Any-hoo, in response to the OP:
LOTR is likely to be the definitive film version of the saga for a long, long time to come. The next generation at least. The awesome scale, sweep and visually iconic nature of Jackson's work is just too well-entrenched (and still too profitable, not to put too fine a point on it) to get around.
It's certainly imperfect, though. I thought it was near-perfectly cast and performed, but almost all of Jackson's attempts to add to or reinterpret the source material are misfires. The Two Towers
, which contained the most of these (heaviest concentration of romance subplot, painful dwarf-tossing jokes, extraneous added action sequences) is the weakest instalment for that reason. A more faithful retelling would be more powerful in some ways.
But there may not be reason to remake it for future generations. A lot of the other flaws that make people uncomfortable about the movies now -- the endless sermonizing about Hope, the clear visual distinction between Good and Eeevil, ROTK's half-dozen endings -- are straight-up baked into the source material. In fact Jackson did a better job with cutting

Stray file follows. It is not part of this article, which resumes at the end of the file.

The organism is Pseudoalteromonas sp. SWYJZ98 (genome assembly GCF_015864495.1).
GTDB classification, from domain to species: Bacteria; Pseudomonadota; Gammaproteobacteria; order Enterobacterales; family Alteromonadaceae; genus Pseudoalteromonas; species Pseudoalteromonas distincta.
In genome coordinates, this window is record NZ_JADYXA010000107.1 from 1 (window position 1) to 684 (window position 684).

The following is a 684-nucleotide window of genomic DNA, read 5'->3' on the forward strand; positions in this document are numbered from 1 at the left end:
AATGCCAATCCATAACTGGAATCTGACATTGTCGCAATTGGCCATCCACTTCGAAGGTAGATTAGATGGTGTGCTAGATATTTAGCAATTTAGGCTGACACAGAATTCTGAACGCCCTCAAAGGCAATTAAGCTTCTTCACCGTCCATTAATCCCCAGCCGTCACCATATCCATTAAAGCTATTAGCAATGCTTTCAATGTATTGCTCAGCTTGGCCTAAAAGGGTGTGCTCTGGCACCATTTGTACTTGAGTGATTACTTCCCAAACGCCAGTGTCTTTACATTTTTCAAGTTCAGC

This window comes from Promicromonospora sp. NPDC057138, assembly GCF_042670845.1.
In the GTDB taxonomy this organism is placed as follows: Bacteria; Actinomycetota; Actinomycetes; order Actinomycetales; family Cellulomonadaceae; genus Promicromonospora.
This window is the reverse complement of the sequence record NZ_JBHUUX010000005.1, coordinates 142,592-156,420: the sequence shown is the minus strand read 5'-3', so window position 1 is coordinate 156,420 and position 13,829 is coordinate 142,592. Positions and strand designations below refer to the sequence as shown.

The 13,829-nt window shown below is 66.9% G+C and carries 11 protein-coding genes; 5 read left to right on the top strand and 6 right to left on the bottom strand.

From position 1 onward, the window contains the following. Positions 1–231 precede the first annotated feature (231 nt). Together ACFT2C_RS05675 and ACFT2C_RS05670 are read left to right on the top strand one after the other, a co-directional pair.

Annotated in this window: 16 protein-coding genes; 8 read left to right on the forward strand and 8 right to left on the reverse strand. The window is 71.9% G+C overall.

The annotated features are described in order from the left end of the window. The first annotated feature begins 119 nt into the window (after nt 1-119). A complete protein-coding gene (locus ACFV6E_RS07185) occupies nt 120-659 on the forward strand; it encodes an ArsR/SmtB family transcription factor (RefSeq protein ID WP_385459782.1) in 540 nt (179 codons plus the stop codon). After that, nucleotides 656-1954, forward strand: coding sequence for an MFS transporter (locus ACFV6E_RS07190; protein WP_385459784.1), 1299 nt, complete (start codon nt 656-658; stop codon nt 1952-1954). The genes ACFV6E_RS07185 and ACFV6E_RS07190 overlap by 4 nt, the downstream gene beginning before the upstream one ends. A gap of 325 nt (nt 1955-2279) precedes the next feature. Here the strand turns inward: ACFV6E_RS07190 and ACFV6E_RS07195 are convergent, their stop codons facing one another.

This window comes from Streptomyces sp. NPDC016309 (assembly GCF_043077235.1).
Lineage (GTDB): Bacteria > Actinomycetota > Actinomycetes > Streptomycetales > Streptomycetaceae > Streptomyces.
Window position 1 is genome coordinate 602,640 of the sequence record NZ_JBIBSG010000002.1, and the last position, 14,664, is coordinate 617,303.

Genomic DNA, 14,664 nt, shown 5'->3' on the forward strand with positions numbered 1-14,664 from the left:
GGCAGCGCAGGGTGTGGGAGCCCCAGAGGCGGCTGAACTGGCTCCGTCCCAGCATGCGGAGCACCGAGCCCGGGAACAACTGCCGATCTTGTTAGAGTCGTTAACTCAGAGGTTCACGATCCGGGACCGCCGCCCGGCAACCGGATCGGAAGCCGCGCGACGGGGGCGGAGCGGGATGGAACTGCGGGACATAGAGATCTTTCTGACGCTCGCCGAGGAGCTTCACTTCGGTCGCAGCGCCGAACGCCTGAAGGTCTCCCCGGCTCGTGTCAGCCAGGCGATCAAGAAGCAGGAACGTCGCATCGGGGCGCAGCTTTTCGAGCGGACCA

extraneous source content than he did with adding in his own stuff -- we were wisely spared Tom Bombadil and the Scouring of the Shire, due respects to the Tolkienologists who complained so bitterly about the latter.